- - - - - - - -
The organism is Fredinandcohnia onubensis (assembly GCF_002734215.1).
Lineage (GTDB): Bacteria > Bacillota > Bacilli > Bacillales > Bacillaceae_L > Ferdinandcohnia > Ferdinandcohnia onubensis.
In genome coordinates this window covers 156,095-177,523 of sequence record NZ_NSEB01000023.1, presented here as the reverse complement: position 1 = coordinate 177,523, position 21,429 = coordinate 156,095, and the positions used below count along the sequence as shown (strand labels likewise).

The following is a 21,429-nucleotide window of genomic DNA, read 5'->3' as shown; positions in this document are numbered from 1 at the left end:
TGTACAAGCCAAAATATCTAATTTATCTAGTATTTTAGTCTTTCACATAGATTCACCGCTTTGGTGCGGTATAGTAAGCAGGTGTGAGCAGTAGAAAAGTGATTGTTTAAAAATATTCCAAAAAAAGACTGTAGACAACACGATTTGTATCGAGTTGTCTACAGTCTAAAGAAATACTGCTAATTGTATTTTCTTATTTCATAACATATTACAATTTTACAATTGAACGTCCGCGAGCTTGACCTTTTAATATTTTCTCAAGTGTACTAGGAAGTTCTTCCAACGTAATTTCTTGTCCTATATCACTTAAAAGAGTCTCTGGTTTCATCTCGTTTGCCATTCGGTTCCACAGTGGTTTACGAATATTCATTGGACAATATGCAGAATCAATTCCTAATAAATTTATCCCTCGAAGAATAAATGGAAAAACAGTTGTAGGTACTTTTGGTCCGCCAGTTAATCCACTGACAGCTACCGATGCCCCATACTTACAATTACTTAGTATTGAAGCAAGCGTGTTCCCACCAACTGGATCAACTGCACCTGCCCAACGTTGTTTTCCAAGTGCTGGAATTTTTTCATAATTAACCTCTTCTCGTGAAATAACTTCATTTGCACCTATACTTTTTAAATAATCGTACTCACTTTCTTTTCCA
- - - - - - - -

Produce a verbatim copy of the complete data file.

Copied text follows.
The organism is Fredinandcohnia onubensis (assembly GCF_002734215.1).
Lineage (GTDB): Bacteria > Bacillota > Bacilli > Bacillales > Bacillaceae_L > Ferdinandcohnia > Ferdinandcohnia onubensis.
In genome coordinates this window covers 156,095-177,523 of sequence record NZ_NSEB01000023.1, presented here as the reverse complement: position 1 = coordinate 177,523, position 21,429 = coordinate 156,095, and the positions used below count along the sequence as shown (strand labels likewise).

The following is a 21,429-nucleotide window of genomic DNA, read 5'->3' as shown; positions in this document are numbered from 1 at the left end:
TGTACAAGCCAAAATATCTAATTTATCTAGTATTTTAGTCTTTCACATAGATTCACCGCTTTGGTGCGGTATAGTAAGCAGGTGTGAGCAGTAGAAAAGTGATTGTTTAAAAATATTCCAAAAAAAGACTGTAGACAACACGATTTGTATCGAGTTGTCTACAGTCTAAAGAAATACTGCTAATTGTATTTTCTTATTTCATAACATATTACAATTTTACAATTGAACGTCCGCGAGCTTGACCTTTTAATATTTTCTCAAGTGTACTAGGAAGTTCTTCCAACGTAATTTCTTGTCCTATATCACTTAAAAGAGTCTCTGGTTTCATCTCGTTTGCCATTCGGTTCCACAGTGGTTTACGAATATTCATTGGACAATATGCAGAATCAATTCCTAATAAATTTATCCCTCGAAGAATAAATGGAAAAACAGTTGTAGGTACTTTTGGTCCGCCAGTTAATCCACTGACAGCTACCGATGCCCCATACTTACAATTACTTAGTATTGAAGCAAGCGTGTTCCCACCAACTGGATCAACTGCACCTGCCCAACGTTGTTTTCCAAGTGCTGGAATTTTTTCATAATTAACCTCTTCTCGTGAAATAACTTCATTTGCACCTATACTTTTTAAATAATCGTACTCACTTTCTTTTCCA